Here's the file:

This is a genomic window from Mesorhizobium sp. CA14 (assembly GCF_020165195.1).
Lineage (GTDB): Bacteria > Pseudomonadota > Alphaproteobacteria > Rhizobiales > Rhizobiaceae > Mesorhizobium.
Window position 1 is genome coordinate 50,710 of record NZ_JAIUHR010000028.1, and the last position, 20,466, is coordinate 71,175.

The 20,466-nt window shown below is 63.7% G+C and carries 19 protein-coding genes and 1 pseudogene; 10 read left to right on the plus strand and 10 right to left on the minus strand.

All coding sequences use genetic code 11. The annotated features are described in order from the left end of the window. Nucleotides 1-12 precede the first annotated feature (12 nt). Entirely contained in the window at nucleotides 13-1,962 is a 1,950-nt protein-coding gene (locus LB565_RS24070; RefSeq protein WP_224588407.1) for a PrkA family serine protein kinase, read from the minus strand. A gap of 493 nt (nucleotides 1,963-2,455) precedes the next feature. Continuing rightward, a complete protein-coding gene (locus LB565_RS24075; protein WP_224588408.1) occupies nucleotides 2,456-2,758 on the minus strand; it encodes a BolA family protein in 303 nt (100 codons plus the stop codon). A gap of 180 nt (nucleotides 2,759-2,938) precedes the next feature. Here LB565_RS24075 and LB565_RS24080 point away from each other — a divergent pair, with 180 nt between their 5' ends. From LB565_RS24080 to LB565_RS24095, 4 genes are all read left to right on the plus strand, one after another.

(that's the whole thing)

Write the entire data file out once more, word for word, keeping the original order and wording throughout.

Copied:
This is a genomic window from Mesorhizobium sp. CA14 (assembly GCF_020165195.1).
Lineage (GTDB): Bacteria > Pseudomonadota > Alphaproteobacteria > Rhizobiales > Rhizobiaceae > Mesorhizobium.
Window position 1 is genome coordinate 50,710 of record NZ_JAIUHR010000028.1, and the last position, 20,466, is coordinate 71,175.

The 20,466-nt window shown below is 63.7% G+C and carries 19 protein-coding genes and 1 pseudogene; 10 read left to right on the plus strand and 10 right to left on the minus strand.

All coding sequences use genetic code 11. The annotated features are described in order from the left end of the window. Nucleotides 1-12 precede the first annotated feature (12 nt). Entirely contained in the window at nucleotides 13-1,962 is a 1,950-nt protein-coding gene (locus LB565_RS24070; RefSeq protein WP_224588407.1) for a PrkA family serine protein kinase, read from the minus strand. A gap of 493 nt (nucleotides 1,963-2,455) precedes the next feature. Continuing rightward, a complete protein-coding gene (locus LB565_RS24075; protein WP_224588408.1) occupies nucleotides 2,456-2,758 on the minus strand; it encodes a BolA family protein in 303 nt (100 codons plus the stop codon). A gap of 180 nt (nucleotides 2,759-2,938) precedes the next feature. Here LB565_RS24075 and LB565_RS24080 point away from each other — a divergent pair, with 180 nt between their 5' ends. From LB565_RS24080 to LB565_RS24095, 4 genes are all read left to right on the plus strand, one after another.